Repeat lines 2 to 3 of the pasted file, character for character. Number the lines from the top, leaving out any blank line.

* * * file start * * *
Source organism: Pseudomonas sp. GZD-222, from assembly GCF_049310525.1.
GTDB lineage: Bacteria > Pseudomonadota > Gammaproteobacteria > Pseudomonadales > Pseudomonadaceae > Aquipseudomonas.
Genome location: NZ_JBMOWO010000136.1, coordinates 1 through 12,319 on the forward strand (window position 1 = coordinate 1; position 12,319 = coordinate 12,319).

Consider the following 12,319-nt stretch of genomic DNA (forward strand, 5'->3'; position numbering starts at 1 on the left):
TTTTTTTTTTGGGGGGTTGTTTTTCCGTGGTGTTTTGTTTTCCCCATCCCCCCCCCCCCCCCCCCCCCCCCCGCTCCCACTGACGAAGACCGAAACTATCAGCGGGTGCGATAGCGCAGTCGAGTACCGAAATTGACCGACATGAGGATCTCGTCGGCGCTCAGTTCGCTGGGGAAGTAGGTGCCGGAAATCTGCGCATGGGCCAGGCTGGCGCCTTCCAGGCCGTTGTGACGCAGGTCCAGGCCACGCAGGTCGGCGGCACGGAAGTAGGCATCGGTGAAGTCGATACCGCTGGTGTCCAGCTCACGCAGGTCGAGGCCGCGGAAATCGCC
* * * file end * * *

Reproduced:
GTDB lineage: Bacteria > Pseudomonadota > Gammaproteobacteria > Pseudomonadales > Pseudomonadaceae > Aquipseudomonas.
Genome location: NZ_JBMOWO010000136.1, coordinates 1 through 12,319 on the forward strand (window position 1 = coordinate 1; position 12,319 = coordinate 12,319).